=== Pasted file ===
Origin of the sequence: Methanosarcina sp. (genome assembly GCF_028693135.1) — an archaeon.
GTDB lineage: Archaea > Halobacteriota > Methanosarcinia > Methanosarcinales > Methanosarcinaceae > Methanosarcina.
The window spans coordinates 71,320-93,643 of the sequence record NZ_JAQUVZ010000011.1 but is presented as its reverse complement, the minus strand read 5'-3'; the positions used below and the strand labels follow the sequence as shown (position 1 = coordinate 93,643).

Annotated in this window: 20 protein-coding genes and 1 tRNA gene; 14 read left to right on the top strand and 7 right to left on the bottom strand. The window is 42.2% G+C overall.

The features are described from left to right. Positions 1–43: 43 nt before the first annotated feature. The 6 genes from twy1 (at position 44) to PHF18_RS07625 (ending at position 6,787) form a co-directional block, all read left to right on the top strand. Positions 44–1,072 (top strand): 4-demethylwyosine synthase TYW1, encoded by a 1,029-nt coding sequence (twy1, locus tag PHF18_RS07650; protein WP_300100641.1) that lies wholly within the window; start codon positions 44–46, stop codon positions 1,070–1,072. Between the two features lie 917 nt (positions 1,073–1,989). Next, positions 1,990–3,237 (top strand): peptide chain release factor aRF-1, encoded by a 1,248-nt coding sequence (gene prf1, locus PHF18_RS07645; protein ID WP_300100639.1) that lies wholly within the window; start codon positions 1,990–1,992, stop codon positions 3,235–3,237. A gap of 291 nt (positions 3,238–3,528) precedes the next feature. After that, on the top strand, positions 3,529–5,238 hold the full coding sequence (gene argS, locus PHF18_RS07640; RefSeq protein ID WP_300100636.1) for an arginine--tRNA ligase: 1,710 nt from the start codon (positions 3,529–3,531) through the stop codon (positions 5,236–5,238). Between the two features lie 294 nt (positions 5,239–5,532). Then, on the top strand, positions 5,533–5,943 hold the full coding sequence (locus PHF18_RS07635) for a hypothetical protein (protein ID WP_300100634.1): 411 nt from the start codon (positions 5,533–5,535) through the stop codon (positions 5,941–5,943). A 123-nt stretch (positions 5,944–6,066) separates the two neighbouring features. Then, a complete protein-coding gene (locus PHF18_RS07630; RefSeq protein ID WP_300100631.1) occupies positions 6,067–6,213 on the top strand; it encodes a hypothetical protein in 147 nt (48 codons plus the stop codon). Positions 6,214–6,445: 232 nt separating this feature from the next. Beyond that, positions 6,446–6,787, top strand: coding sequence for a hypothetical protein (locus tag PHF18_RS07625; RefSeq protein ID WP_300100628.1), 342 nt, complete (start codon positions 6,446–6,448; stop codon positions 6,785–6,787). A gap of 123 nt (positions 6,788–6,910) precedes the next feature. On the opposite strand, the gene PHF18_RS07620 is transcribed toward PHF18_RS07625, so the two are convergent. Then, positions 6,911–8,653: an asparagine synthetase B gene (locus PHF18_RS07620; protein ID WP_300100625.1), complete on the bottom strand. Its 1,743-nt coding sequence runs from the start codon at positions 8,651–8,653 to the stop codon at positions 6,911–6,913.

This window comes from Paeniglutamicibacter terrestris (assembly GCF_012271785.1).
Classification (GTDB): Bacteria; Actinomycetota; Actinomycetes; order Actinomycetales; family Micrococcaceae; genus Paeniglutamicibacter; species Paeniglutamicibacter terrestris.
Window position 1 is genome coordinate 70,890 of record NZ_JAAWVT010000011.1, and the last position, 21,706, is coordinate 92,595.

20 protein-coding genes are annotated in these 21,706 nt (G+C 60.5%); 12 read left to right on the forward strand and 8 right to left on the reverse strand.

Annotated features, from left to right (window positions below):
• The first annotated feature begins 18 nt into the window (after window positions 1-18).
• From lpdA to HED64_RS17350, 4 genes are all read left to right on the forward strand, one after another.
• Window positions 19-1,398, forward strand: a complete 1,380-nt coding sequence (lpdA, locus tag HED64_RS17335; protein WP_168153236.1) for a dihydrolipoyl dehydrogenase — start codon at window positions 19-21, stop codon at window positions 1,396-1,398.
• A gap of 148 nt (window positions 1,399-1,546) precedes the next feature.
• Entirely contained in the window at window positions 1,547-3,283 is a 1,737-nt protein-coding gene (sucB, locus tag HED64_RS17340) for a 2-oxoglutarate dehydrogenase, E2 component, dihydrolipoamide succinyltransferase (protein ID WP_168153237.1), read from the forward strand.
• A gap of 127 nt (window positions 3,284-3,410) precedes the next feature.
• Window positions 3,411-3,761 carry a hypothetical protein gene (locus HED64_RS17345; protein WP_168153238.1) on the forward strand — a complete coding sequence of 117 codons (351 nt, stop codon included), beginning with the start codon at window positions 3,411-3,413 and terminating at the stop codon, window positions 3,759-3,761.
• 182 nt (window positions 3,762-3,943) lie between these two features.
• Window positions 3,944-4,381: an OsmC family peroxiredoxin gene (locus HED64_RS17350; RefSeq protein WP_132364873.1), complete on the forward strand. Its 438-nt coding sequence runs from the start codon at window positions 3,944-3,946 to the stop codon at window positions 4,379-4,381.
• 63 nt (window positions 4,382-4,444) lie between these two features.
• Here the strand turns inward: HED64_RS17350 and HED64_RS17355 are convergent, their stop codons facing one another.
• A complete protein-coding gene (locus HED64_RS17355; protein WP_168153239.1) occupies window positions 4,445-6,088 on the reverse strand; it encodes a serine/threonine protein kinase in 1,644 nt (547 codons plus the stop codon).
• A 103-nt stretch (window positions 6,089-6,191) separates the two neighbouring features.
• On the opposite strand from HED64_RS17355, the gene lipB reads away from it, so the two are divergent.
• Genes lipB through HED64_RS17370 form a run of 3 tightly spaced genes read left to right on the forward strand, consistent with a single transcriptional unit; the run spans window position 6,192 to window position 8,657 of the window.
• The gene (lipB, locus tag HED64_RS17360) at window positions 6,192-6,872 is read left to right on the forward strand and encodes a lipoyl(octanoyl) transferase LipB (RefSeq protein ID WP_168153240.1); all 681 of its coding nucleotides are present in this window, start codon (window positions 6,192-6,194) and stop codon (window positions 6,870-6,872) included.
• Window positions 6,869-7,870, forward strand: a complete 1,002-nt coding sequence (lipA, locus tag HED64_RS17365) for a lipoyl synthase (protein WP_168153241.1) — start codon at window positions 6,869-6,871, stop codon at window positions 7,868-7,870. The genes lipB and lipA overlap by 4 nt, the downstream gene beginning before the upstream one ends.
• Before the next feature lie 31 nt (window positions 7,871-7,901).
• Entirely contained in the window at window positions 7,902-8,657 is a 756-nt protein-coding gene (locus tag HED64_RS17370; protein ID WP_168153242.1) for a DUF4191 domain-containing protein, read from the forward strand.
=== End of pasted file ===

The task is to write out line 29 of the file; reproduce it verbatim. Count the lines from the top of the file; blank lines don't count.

• Entirely contained in the window at window positions 7,902-8,657 is a 756-nt protein-coding gene (locus tag HED64_RS17370; protein ID WP_168153242.1) for a DUF4191 domain-containing protein, read from the forward strand.